In the 1800s before the turn of the century two British shipping companies served the important routes to South Africa. The Union Steam Ship Co. Ltd. and The Castle Mail Packets Co. Ltd. competed for the Cape Government’s contract to ship mail between the UK and South Africa and sometimes they held a joint contract and this cumbersome arrangement lasted until finally they amalgamated into one shipping line on the 13th February 1900. The new company was called the Union-Castle Mail Steamship Company Ltd.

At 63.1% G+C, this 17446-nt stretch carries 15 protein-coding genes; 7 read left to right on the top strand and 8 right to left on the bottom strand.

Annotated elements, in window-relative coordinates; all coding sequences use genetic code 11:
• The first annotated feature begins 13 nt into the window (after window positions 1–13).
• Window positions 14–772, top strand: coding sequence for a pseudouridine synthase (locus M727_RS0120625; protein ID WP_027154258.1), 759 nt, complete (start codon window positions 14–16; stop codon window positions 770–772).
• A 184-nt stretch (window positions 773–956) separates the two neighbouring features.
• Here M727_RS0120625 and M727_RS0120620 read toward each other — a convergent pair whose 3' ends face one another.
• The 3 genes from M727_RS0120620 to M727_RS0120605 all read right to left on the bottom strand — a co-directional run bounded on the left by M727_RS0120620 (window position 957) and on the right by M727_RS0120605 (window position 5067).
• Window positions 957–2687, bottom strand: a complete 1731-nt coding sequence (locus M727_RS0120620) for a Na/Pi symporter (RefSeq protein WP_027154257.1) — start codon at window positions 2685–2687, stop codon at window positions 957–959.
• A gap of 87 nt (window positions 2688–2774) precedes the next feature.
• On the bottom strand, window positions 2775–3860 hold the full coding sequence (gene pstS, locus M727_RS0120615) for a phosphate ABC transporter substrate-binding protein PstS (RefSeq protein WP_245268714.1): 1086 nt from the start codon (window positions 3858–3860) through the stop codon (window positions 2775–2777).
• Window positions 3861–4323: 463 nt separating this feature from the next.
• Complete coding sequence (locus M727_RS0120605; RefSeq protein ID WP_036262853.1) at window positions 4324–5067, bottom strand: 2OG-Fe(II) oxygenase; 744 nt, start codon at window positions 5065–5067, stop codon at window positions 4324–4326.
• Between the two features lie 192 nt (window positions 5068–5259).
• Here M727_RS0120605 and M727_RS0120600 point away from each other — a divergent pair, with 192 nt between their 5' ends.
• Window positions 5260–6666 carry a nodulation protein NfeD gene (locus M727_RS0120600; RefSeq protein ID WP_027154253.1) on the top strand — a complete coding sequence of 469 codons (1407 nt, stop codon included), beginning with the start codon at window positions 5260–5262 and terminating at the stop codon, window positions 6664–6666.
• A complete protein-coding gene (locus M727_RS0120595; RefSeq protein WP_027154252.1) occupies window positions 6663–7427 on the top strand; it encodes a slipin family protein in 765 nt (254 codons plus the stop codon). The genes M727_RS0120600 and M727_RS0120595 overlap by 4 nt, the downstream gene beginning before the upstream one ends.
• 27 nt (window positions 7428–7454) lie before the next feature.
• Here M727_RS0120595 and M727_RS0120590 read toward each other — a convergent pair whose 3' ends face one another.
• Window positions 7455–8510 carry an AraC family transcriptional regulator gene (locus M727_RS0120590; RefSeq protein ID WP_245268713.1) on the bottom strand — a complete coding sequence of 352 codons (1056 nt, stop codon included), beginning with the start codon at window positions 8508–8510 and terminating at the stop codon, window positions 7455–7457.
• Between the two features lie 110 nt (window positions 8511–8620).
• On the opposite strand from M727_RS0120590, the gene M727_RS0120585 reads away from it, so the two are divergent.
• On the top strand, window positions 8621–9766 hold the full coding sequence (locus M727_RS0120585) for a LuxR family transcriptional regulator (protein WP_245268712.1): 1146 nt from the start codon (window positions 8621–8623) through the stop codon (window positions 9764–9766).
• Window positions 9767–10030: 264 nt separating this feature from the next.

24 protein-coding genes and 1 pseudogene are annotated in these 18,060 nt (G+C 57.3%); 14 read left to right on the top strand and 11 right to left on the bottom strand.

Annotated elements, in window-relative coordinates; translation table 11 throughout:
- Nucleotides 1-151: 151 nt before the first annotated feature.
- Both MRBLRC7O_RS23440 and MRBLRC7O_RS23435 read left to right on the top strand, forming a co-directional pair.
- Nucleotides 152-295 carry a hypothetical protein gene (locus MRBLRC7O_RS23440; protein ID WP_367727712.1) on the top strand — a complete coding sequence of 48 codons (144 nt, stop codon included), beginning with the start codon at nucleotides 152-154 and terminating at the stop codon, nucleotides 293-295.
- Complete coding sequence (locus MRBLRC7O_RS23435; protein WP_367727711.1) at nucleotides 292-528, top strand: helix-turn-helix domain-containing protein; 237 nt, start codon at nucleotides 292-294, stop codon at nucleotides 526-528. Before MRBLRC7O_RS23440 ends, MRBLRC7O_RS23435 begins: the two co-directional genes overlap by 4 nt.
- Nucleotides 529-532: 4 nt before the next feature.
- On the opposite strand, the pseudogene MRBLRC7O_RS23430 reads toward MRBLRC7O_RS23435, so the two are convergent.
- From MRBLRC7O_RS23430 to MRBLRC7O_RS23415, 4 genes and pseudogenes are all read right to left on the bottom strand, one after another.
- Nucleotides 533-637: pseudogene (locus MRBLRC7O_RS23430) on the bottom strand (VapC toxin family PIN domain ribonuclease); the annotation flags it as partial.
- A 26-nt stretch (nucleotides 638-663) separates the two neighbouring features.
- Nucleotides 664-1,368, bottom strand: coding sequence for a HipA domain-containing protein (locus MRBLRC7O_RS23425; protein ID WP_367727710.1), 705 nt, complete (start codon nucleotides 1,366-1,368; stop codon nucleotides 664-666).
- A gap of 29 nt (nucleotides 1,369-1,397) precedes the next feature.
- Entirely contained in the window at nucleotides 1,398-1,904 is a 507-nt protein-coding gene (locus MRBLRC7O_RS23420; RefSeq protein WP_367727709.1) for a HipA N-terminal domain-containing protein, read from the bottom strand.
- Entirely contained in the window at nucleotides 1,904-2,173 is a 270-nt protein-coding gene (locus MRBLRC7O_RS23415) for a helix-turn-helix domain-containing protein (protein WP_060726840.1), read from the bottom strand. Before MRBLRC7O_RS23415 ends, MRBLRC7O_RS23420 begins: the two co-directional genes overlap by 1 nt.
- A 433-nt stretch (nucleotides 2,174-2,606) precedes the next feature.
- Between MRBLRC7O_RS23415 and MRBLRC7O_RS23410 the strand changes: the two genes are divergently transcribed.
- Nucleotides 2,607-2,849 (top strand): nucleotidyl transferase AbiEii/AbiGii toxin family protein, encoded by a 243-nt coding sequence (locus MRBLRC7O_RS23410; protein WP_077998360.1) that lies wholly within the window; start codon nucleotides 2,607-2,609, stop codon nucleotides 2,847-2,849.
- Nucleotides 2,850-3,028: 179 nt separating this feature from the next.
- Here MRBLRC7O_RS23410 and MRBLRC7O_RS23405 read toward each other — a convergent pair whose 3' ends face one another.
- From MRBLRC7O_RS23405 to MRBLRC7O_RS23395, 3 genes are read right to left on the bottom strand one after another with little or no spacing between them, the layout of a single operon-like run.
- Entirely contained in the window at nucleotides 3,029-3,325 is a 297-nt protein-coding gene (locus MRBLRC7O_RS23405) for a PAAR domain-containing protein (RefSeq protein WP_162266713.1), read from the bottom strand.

Over the next 30 years or so the company ran passengers, mails and general cargoes to and from the Cape and also visited other ports around Africa. Most of the passenger ships were fitted with refrigerated cargo space to carry fruit back to the UK and Europe and in the early 1930s it was noticed that the production of fruit in the Cape especially citrus, apples, pears and grapes was on the increase and in 1934 a decision was made to build two refrigerated fast cargo ships which would take general cargoes out to the Cape and return with fruit.

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